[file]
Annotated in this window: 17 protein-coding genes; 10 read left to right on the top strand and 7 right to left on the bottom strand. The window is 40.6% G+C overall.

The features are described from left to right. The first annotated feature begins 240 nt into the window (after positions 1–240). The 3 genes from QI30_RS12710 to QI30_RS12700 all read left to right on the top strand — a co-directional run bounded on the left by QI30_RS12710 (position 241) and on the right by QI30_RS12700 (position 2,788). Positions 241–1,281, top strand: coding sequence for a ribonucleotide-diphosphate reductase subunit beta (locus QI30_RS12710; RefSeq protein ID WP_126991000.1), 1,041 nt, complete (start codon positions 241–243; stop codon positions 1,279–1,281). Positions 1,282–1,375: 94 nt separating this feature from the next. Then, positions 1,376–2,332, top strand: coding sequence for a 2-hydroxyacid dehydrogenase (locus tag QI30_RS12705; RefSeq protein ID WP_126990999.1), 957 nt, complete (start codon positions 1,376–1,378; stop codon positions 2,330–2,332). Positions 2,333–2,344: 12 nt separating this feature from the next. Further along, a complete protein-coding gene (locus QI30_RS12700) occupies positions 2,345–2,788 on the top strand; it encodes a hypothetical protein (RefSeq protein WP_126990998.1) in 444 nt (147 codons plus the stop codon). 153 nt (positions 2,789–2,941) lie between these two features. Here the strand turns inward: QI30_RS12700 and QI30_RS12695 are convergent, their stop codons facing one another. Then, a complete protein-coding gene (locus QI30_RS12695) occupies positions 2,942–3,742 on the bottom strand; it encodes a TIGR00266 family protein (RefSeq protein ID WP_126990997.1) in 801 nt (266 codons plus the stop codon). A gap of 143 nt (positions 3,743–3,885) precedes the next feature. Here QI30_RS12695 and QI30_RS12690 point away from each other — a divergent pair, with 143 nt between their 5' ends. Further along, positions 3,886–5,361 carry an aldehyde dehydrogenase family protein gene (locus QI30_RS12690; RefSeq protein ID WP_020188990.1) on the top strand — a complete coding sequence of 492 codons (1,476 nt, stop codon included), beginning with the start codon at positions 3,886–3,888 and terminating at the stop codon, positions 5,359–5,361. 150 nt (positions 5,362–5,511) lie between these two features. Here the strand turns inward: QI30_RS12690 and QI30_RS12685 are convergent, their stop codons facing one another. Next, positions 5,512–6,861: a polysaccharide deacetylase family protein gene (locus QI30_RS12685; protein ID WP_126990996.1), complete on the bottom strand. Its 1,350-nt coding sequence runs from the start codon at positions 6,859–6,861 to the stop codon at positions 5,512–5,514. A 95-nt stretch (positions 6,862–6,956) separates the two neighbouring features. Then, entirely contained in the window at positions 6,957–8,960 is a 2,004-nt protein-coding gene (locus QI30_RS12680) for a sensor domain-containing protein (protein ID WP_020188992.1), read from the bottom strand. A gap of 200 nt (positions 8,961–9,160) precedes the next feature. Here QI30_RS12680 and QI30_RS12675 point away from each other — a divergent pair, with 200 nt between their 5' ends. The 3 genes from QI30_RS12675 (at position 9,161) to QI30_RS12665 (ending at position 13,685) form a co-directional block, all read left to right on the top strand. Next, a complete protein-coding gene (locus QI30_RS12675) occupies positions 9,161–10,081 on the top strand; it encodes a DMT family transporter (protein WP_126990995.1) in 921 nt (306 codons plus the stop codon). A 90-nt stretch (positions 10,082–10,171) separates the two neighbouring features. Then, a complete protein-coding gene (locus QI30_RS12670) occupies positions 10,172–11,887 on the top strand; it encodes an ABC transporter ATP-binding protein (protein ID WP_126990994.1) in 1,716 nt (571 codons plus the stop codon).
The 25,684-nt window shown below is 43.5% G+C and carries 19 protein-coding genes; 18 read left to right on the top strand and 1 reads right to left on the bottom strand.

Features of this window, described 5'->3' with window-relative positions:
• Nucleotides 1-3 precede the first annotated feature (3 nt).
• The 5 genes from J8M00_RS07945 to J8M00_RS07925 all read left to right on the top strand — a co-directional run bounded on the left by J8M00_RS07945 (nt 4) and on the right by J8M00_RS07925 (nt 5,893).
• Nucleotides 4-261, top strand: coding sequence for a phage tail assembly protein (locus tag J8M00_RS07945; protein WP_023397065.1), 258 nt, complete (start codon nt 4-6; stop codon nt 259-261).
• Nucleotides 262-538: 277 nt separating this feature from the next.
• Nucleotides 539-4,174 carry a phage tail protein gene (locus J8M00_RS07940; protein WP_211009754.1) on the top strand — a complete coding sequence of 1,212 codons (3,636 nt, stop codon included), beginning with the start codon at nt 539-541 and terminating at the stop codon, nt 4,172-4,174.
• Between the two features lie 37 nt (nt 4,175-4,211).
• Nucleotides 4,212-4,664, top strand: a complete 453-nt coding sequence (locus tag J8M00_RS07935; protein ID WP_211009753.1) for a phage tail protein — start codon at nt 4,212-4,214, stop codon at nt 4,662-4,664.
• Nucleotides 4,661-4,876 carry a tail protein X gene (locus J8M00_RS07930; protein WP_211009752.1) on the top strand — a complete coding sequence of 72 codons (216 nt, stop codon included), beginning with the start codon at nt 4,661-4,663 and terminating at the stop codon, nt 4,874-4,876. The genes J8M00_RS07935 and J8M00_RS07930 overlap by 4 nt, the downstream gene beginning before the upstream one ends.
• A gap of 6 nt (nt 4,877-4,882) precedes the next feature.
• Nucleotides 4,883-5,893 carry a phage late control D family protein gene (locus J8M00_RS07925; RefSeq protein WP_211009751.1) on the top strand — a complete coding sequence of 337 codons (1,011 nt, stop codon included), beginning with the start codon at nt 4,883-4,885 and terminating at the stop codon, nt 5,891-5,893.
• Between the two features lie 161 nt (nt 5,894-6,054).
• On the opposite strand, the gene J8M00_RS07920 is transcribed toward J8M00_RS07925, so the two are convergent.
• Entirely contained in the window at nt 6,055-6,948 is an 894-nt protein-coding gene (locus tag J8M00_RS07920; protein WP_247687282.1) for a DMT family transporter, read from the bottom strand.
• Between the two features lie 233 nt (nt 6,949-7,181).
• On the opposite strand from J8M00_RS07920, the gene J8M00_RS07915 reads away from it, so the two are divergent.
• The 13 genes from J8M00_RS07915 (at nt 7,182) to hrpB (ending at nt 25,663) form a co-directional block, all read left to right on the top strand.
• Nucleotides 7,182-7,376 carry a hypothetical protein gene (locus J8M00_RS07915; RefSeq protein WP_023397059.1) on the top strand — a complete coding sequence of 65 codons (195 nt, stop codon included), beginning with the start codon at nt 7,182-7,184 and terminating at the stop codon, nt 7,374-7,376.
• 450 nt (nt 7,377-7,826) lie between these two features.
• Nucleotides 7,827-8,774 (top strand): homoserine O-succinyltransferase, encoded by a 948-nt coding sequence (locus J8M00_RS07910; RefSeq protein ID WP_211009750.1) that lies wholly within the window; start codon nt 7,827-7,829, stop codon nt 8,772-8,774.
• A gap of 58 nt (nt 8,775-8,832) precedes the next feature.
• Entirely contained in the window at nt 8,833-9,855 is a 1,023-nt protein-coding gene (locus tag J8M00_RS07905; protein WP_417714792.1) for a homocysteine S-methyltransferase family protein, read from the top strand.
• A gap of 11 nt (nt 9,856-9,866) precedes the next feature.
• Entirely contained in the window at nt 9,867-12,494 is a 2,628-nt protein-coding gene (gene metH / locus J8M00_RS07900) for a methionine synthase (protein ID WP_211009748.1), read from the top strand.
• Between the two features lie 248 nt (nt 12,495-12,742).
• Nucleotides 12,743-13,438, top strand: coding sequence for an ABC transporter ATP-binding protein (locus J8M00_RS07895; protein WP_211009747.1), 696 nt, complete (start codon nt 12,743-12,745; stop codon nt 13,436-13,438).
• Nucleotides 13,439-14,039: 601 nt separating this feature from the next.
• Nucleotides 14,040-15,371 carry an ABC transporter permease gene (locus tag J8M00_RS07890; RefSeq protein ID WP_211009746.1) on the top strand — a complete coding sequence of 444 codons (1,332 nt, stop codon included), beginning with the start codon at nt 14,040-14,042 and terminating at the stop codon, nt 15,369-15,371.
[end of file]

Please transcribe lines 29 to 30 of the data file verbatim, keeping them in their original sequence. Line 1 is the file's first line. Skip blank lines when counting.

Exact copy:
• Nucleotides 12,743-13,438, top strand: coding sequence for an ABC transporter ATP-binding protein (locus J8M00_RS07895; protein WP_211009747.1), 696 nt, complete (start codon nt 12,743-12,745; stop codon nt 13,436-13,438).
• Nucleotides 13,439-14,039: 601 nt separating this feature from the next.